India could revive a rupee-rial payment arrangement with Iran to bail out exporters from the heat of US sanctions that have cast a shadow over any plan to further boost trade with the Islamic nation, exports to which had reversed a three-year slide in 2017-18, trade sources told FE on Thursday. Around 2011-12, a rupee-rial mechanism was put in place where up to 45% of India’s purchases of Iranian crude could be effected in rupees in exchange for items like rice, wheat and medicines that were not sanctioned by the UN. Exports to Iran could witness a hitch if the US and its allies go ahead with sanctions, although such payment issues could be sorted out fast this time around due to previous experience of handling such crisis, restoring the flow of trade, said the sources. But the sanctions have potential to put a lid on growth in India’s exports to Iran.
India has a goods trade deficit of over $8 billion with Iran (thanks to massive oil imports), so our exporters may not face much problem in getting payments via rupee, said the sources. Farm commodities make up for a half of India’s $2.6 billion in goods exports to Iran. In fact, at $900 million, basmati rice alone accounted for over a third of India’s total exports to Iran in 2017-18, payments for which were made mostly in the euros by Iran, said exporters. India’s oil purchases from Iran, worth around $9 billion, accounted for over 80% of its total imports from the Persian Gulf nation in 2017-18. According to commerce secretary Rita Teaotia, the US move is unlikely to cause any major shift in India’s trade with Iran, as the country had shipped out goods to the Islamic nation earlier even when sanctions were on.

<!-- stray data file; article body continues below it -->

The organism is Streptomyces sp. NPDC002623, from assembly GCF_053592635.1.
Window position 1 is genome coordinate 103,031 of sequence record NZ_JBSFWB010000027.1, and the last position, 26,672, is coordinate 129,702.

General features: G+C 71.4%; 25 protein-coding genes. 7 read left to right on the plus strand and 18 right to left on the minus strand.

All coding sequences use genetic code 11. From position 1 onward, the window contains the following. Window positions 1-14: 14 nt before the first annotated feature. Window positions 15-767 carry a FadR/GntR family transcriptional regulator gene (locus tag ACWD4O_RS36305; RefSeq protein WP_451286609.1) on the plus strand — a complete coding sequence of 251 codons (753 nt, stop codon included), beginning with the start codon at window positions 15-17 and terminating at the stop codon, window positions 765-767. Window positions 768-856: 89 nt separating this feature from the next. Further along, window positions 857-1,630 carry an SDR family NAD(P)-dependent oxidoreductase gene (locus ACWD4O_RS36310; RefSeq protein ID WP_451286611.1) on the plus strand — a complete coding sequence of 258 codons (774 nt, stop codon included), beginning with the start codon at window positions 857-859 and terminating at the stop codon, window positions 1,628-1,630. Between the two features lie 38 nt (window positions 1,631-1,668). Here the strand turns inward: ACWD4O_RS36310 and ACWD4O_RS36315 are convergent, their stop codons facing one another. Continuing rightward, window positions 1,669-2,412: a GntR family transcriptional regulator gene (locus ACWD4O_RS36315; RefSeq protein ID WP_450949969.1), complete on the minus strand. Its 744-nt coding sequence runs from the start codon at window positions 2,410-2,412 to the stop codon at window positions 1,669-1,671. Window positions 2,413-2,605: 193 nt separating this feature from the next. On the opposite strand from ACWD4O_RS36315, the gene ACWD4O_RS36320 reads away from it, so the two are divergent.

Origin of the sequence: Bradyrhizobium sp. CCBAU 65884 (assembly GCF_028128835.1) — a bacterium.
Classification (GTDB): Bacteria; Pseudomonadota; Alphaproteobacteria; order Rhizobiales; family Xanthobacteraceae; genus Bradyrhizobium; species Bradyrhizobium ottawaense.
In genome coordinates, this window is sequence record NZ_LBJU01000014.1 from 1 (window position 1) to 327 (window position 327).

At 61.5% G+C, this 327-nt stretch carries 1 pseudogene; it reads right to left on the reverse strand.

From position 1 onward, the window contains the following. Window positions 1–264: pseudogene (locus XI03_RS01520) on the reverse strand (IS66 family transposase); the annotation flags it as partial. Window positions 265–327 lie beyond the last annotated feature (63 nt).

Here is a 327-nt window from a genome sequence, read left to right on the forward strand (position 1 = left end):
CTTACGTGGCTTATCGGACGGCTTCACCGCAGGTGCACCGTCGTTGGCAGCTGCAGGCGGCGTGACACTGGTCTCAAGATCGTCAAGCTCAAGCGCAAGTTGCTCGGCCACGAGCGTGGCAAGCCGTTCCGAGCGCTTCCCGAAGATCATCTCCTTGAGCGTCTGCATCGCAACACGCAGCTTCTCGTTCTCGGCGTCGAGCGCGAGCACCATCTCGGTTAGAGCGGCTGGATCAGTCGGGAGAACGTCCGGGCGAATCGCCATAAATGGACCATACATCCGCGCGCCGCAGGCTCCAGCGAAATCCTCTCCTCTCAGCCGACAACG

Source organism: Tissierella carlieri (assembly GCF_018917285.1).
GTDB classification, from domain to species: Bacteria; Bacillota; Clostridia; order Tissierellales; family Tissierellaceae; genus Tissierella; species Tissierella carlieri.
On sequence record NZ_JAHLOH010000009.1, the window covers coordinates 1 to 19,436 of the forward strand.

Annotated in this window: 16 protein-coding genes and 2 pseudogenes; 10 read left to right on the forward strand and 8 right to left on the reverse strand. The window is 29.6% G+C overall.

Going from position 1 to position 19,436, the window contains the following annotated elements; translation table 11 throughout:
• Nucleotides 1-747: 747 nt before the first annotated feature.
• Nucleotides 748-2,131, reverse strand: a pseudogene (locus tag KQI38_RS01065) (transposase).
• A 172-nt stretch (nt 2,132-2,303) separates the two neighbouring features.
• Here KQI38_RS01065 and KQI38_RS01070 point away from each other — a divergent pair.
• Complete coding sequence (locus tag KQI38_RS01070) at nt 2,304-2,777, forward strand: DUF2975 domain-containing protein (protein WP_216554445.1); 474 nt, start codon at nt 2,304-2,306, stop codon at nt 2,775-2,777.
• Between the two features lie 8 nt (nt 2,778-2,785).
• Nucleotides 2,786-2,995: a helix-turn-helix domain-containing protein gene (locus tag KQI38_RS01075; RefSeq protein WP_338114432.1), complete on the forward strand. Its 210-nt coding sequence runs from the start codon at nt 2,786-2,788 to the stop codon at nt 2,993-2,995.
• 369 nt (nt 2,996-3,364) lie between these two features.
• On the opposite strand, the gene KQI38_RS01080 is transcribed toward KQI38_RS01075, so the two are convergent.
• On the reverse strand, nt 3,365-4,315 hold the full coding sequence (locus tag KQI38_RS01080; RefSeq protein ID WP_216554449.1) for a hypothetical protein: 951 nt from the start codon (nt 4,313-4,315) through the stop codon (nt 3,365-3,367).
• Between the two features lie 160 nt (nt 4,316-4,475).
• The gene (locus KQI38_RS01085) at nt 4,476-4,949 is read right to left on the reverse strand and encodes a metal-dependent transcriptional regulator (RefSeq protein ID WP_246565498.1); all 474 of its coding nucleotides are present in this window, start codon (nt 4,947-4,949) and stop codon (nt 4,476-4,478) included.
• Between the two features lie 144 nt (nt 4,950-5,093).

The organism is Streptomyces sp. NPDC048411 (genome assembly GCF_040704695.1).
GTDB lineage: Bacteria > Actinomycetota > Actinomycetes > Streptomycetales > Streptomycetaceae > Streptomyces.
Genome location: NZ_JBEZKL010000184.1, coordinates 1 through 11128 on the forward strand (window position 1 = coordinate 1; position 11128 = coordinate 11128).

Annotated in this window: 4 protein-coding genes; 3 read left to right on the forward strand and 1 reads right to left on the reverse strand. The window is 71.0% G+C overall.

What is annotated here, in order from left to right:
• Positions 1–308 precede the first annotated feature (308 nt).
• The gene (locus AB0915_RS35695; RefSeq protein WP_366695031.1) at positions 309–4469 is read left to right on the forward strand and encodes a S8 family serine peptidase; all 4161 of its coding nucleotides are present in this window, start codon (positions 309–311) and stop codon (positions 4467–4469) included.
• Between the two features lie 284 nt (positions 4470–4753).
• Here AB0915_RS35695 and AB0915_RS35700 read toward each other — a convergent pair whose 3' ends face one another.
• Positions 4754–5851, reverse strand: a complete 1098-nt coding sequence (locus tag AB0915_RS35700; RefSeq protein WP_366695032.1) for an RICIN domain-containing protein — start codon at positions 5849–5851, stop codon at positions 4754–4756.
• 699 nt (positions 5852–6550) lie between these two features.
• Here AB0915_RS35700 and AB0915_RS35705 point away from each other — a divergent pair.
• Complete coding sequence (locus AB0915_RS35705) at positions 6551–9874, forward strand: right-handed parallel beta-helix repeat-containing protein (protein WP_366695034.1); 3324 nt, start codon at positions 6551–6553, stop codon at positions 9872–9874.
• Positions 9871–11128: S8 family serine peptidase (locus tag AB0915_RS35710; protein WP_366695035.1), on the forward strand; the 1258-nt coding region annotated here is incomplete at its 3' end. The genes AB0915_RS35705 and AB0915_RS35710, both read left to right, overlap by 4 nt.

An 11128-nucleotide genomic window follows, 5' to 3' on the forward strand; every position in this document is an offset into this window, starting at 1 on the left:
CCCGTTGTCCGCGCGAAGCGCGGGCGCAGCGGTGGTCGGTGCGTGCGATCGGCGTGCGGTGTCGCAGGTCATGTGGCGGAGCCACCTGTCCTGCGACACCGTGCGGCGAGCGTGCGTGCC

The rupee-rial arrangement was done as hardening sanctions by the Obama administration for Iran’s nuclear ambitions made money transfer to Indian exporters through an informal route using UCO Bank much more difficult. On Tuesday, President Donald Trump announced that the US will pull out of the landmark 2015 accord to restrict Iran’s nuclear programme and reinstate financial sanctions on that nation. Indian trade and government officials are closely tracking the situation, as even key American allies are yet to endorse its stance fully.
Vijay Setia, president of the All India Rice Exporters Association and executive director at Chaman Lal Setia Exports, said rice exports to Iran will continue unabated, as food and medicines usually remain outside the sanctions’ ambit. “The rupee-rial arrangement should be revived at the earliest,” he said. Ram Upendra Das, head of ·the Centre for Regional Trade, said the sanctions are unlikely to have any material impact on Indian exports to Iran as of now. There are several mechanisms through which payments can be made for bilateral trade. However, we have to wait for more details to have a precise estimate of the impact of the sanctions, he added.